Introduction: SMARTBAND

Materials Required:

Base & Top fabric (black felt) (220 x 70mm)

Circuit fabric (black cotton) (210 x 60mm)

Conductive fabric

Bondaweb

Conductive thread

Black non-conductive thread

A soft battery holder and a 3-volt lithium battery

Magnetic switches x 3

LEDs x 3

Velcro

2mm black cable

Popper button

Equipment Required:

Sewing needle

Iron and Ironing board

Fabric Scissors

Laser Cutter

3D Printer (and black ABS plastic)

Sewing Machine

Overlocker

Hand Drill

Multi-purpose Glue

Step 1:

Laser cut pieces of fabric; two pieces of felt (the top with holes and the plain base) and one piece of cotton (circuit fabric to be sandwiched between the two felt pieces).

The computer templates are to be designed so that there are three sets of holes for 1) the LEDS 2) the magnets 3) the coloured felt indicators for the top layer.

Adjust the power settings to etch the circuit lines onto the cotton for the middle layer (circuit fabric).

Step 2:

Overlock all the edges of the cotton fabric to stop it from fraying.

Step 3:

Using fabric scissors, cut up three small pieces of felt; one red, blue and green. Glue these pieces to the inside of the top felt piece, directly under the three circles in the order green – blue – red.

Step 4:

Glue the velcro onto each of the felt pieces. The soft side should go on the right edge of the top piece and the hook side should go on the left edge of the base layer.

Step 5:

Using the sewing machine, load up the bobbin with conductive thread and sew the circuit lines onto the cotton fabric.

Step 6:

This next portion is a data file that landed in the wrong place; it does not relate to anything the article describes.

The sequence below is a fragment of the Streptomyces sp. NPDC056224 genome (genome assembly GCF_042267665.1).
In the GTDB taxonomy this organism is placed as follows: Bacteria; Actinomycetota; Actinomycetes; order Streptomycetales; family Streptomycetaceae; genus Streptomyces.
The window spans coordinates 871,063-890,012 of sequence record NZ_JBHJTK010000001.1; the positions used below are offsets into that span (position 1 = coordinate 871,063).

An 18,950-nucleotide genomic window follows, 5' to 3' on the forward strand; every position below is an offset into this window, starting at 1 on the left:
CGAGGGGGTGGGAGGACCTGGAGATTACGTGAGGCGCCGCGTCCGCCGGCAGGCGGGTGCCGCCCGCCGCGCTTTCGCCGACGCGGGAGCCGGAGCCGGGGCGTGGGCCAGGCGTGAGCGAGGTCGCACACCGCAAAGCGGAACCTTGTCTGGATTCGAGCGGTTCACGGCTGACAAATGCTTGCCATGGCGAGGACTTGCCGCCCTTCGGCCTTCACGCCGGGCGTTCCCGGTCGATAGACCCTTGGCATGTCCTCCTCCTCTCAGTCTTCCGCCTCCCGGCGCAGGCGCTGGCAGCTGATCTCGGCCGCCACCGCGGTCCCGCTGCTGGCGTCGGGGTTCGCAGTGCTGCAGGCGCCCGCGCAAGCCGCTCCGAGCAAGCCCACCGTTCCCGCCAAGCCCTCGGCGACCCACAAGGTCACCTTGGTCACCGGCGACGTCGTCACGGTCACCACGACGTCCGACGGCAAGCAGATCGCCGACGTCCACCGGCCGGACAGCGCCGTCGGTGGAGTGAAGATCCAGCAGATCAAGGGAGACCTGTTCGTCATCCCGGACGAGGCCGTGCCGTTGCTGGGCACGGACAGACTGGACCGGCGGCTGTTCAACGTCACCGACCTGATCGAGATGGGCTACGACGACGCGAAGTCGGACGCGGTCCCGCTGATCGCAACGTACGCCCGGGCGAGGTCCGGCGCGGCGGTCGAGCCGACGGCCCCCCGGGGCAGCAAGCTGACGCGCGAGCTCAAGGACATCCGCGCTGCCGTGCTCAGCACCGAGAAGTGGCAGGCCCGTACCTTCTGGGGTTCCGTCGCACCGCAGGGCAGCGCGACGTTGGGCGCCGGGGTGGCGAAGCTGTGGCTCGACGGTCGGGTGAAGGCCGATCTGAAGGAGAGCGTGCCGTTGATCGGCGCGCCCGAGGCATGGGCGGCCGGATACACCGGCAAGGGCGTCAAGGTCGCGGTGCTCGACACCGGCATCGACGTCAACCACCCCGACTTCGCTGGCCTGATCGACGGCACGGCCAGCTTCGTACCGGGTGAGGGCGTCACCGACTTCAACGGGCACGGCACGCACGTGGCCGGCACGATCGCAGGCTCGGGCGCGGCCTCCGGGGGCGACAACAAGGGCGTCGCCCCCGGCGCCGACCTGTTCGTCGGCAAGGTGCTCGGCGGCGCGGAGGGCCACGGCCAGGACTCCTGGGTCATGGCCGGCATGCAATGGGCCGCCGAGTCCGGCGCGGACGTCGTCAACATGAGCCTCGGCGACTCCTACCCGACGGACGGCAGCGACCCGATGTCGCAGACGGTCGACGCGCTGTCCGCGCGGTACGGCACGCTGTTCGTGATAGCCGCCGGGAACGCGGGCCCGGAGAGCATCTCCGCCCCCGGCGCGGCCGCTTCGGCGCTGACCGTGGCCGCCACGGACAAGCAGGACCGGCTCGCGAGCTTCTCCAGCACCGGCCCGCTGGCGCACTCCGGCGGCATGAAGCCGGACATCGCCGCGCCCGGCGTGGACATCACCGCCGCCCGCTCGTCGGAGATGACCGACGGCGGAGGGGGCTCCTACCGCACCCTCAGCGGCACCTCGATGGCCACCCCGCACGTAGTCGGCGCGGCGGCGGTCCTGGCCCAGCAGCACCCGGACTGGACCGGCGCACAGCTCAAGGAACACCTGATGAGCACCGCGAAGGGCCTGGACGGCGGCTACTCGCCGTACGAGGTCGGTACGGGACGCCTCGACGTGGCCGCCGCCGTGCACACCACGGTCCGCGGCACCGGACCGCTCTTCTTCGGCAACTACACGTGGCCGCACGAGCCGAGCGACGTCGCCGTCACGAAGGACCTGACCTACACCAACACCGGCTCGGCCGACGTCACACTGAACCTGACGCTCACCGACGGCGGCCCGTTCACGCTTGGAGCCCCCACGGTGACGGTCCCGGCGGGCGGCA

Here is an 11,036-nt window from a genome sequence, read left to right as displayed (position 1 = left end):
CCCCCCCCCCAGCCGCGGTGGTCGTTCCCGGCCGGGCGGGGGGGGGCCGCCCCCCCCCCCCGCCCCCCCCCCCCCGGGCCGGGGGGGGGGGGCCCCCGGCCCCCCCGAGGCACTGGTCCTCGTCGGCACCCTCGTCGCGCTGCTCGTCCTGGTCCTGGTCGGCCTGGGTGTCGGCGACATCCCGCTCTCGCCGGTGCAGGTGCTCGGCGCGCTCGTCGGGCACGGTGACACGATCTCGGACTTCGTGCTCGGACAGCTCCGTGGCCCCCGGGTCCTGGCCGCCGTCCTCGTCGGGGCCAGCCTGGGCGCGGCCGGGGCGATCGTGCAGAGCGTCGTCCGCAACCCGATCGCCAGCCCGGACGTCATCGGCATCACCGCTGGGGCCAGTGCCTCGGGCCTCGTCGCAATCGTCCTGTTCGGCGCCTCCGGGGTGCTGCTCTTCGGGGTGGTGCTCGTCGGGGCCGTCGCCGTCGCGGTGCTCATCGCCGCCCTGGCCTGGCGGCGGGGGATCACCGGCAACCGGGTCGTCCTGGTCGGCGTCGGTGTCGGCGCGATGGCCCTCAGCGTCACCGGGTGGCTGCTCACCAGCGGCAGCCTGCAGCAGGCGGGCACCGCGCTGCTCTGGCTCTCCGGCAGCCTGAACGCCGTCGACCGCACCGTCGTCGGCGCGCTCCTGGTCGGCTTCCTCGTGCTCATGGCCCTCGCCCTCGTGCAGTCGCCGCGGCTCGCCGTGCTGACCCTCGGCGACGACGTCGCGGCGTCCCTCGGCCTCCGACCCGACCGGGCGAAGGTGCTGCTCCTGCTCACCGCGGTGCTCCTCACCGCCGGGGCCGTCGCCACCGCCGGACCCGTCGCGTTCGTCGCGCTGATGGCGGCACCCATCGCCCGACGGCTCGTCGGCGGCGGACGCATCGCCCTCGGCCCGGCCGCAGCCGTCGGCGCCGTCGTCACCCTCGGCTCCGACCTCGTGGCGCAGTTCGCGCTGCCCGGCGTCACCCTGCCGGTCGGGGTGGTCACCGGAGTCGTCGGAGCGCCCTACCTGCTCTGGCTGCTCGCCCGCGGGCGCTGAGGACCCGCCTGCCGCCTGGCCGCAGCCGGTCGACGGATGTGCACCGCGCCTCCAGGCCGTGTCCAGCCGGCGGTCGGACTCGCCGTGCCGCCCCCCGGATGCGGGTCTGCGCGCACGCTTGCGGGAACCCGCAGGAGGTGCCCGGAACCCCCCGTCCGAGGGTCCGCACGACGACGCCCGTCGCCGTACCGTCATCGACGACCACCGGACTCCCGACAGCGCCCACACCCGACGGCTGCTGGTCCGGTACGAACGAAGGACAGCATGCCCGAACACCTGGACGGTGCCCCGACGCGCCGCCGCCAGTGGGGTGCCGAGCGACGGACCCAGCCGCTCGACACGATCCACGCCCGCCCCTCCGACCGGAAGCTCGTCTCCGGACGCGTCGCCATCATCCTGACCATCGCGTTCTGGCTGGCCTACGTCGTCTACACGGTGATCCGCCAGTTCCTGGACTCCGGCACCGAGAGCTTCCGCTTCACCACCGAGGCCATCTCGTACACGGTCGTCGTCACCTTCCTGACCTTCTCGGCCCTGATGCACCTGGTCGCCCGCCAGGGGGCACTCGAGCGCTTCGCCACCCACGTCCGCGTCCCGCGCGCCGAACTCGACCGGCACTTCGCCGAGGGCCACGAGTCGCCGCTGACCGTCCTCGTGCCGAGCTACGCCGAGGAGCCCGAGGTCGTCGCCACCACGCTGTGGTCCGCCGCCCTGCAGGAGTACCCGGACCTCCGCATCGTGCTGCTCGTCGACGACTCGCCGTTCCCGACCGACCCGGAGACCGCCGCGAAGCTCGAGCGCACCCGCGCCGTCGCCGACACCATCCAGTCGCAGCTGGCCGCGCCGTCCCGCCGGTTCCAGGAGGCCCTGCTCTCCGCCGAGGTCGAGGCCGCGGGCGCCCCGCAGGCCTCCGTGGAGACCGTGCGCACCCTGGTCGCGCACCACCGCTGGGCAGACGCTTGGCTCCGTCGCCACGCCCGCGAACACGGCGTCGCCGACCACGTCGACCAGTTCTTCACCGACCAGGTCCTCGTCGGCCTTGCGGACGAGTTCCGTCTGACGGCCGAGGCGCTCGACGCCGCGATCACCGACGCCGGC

Using the remaining etched circuit lines on the cotton fabric, hand sew the soft battery holder into place (refer to Soft Coin Cell Holder for guidelines on making one of these). Hand sew the LEDs and switch magnets into place using the conductive thread, making sure the positives and negatives of all the components are correctly placed (the bottom of the battery holder is positive and therefore will need to follow the switches first and then meet with the positive sides of the LEDs. The negative side of the battery will need to be in line with negatives of the LEDs).

ENSURE YOUR CONDUCTIVE THREAD DOES NOT TOUCH WHEN THE CIRCUIT CROSSES OVER.

Step 7:

Insert a battery into the holder and test whether the circuit works.

Step 8:

Place the circuit fabric within the top and base felt pieces and mark where the popper button will go according to the location of the battery holder. This is so that the battery can be changed. Hand sew the poppers on using non-conductive black thread.

Step 9:

To ensure the circuit doesn't move around within the wristband, bondaweb the cotton fabric to the base layer of felt.

Step 10:

Design a case for the magnetic switch using SolidWorks. Create and print with black ABS plastic using the dimensions 11 X 15 mm. Glue the magnets into place.

Step 11:

Drill a hole into one of the short side edges for the black cable using a 2 mm drill bit. Cut a piece of black plastic coated wire (about 8cm long). This will be the cable that attaches the magnetic switch to the wristband. Glue one end into the hole of the case.

Step 12:

The final stage is to sew the top and base layers of felt together, making sure that there is a section left unsewn for the popper button and that a small part of the switch cable is inserted directly under the blue LED so that it is secured once sewn. Use a small straight stitch to ensure a neat, visually appealing finish.

NOTE: All soft components are available from the Kitronik webiste.

Comments

author
Osquar (author)2016-04-15

Nice touch with the magnetic switch. I would, just like seamster in the older comment, like to know what it's purpose is.

author
seamster (author)2015-07-15

This looks interesting.

Can you explain a little about the purpose behind it, and how it is used?

author
Osquar (author)seamster2016-04-15

Seems to me that it is a way to tell the teacher (or another classmate) if the student is having an easy, difficult or hard question during class withouth needing to raise a hand.

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